Further proof of why Timmy shouldn\’t do macro

I came across Real Business Cycle stuff yesterday. As a result of someone making huge fun of it. Then I went and read a bit about it and it seemed reasonable: well, reasonable sometimes that is.

Don\’t bother with what it actually is, this isn\’t the point. Similarly, I can see that the Austrian idea about recessions has its moments. You have a great big boom then there\’s going to be a time of clear up as a very crude approximation. The Keynesians, that, again to entirely bastardise the point, everyone gets into a funk, the animal spirits vanish and so there\’s slack around. I\’m sure it\’s possible to construct similar short descriptions of all the other theories out there about recessions/depressions.

For example, I\’m very taken with Arnold Kling\’s ideas about Recalculation: there\’s a structural change going on, we don\’t really know much about it and the recession is the period in which we\’re all groping for the best response to that structural change.

Now my point isn\’t that my descriptions of these different theories are right or wrong. Only that there are a number of such different theories. And looking at each of them one can see that, yah, OK, that sorta makes sense. I can see that that could happen. Indeed, it\’s usually possible to point to a specific recession which does seem to be explained by one or other of the theories.

My point is rather that, what if all of these theories are in fact correct? No, not that all recessions are caused by the preceeding boom, that all are caused by structural change, or endogenous change, or by a lack of animal spirits. Rather, that each theory explains some, one or another, a few, recessions, but no one theory explains them all.

By analogy, you go to the doctor with a headache. Sometimes it\’s the booze you had the night before, sometimes it\’s dehydration, rarely, but possibly, it\’s sinus trouble, or malaria, possibly, very rarely indeed, brain cancer.

We can see the symptom, the headache, but we need to know the cause, the underlying problem causing the symptom, before we can devise the correct treatment: lay off the sauce, drink orange juice, take a decongestant, have some quinine or possibly go home to die respectively.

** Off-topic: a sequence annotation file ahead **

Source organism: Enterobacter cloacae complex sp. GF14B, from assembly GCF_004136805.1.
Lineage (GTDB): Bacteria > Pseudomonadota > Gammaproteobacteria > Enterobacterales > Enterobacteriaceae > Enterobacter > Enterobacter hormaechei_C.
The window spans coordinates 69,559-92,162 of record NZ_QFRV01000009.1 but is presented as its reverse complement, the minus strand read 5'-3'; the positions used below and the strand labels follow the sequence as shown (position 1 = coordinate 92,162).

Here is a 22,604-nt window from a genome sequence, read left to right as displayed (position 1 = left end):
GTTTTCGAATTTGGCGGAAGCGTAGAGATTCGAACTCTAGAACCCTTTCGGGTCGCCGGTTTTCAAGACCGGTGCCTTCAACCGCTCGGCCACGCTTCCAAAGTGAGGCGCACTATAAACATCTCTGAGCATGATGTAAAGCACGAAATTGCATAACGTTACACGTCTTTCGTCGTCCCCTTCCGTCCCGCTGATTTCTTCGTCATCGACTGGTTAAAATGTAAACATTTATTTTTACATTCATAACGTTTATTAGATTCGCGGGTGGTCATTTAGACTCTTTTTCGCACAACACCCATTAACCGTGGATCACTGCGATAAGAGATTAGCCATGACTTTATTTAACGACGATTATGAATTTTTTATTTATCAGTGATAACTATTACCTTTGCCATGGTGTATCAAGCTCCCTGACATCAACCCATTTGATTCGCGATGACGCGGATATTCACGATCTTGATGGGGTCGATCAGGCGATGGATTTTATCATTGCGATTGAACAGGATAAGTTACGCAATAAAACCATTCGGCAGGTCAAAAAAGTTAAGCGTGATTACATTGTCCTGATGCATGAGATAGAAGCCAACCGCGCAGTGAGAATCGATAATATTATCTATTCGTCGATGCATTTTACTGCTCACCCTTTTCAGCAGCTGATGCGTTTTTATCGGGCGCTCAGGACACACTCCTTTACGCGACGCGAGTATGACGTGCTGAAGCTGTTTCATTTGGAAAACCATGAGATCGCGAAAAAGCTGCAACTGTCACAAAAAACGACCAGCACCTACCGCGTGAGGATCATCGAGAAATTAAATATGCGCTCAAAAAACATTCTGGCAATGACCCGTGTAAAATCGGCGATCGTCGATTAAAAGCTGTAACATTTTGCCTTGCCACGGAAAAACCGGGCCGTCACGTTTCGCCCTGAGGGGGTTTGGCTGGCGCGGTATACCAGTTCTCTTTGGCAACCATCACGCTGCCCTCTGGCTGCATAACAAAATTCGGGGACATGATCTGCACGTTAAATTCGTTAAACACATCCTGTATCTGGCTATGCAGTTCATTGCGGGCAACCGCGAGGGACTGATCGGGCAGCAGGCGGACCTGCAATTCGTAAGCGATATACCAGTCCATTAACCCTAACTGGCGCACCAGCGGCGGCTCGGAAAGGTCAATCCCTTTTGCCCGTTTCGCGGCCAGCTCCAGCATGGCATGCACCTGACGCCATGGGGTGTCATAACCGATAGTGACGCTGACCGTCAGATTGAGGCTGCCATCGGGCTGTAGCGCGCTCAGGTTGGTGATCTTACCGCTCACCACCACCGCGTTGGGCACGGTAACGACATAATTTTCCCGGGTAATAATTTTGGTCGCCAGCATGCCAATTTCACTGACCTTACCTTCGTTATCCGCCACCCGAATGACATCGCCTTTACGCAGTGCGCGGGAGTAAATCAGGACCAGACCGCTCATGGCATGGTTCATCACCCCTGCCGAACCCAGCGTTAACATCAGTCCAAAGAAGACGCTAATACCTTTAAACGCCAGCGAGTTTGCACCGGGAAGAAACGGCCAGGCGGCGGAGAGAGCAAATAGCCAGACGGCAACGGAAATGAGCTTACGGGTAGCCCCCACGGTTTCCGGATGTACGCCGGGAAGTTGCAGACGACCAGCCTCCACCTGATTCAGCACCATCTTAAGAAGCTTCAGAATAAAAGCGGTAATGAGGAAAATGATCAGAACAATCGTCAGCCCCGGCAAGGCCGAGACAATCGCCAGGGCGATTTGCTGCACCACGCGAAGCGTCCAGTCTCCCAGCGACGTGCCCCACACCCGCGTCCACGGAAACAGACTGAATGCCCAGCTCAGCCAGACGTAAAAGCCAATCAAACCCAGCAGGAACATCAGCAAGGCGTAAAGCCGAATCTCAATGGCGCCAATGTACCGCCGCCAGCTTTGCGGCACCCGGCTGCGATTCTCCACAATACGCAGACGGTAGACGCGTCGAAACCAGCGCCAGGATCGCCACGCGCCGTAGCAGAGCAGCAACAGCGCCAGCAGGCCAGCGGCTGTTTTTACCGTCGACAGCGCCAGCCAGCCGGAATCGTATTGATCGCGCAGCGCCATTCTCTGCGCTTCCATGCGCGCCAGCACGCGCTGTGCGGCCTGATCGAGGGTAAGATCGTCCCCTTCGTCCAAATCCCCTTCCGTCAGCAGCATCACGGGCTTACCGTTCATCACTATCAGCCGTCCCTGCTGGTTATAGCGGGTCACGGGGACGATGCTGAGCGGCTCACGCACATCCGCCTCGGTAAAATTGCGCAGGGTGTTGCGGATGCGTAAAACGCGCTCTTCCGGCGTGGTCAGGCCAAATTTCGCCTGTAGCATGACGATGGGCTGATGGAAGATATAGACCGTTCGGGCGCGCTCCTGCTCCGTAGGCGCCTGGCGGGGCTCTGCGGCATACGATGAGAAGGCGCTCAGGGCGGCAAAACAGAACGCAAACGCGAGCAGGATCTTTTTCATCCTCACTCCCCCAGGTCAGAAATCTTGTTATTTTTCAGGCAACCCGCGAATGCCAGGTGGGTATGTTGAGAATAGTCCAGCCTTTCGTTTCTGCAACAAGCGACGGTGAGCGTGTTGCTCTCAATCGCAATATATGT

What if recessions are similar? We can see the symptom, we can see the decline in GDP for two quarters (which is the technical definition of a recession) but our treatment will need to be different dependent upon the cause, not just the existence of the symptom.

For example, if the cause if a structural change then a reflation to excite those animal spirits is not what is called for: we will simply be recreating the old economy without having changed to the new circumstances. If it\’s just the misallocation of capital caused by the previous boom then perhaps working through that reallocation is again better than reflation. And if it is simply the animal spirits thing then perhaps reflation is indeed the solution.

Which leads to a thought, one that marks Timmy out as someone who almost certainly shouldn\’t muse upon macro-economics. Just about everyone with a cure for a recession is like a doctor with his leech. Different leeches, to be sure, but each insistent that it is their patent leech which will cure all known headaches: reflation/waiting/recalculation/whatever will cure all known recessions.

But what if recessions are like headaches: as opposed to a broken arm for example, where the treatment, however the break occured, is the same, set and immobilise the limb?

Are recessions headaches or bone breaks? Do they all have one cure or does the cure depend upon the cause?

And where does this leave everyone waving their own patented brand of leech?

2 thoughts on “Further proof of why Timmy shouldn\’t do macro”

  1. Presumably it was macroeconomics that James Galbraith meant when he said that Economics was a disgraced profession. Or, rather, those who purport to pursue macroeconomics.

  2. The mere fact that they are so many theories for economics is an indication that it’s more a headache type issue than a simple bone break. With a bone break style economics, the way of controlling the economy would have been found soon after the invention of money.

    The problem with economics is that it’s not a simple study. It incorporates social theory, maths theory, political theory, business theory, plus a bit of spirit theory.

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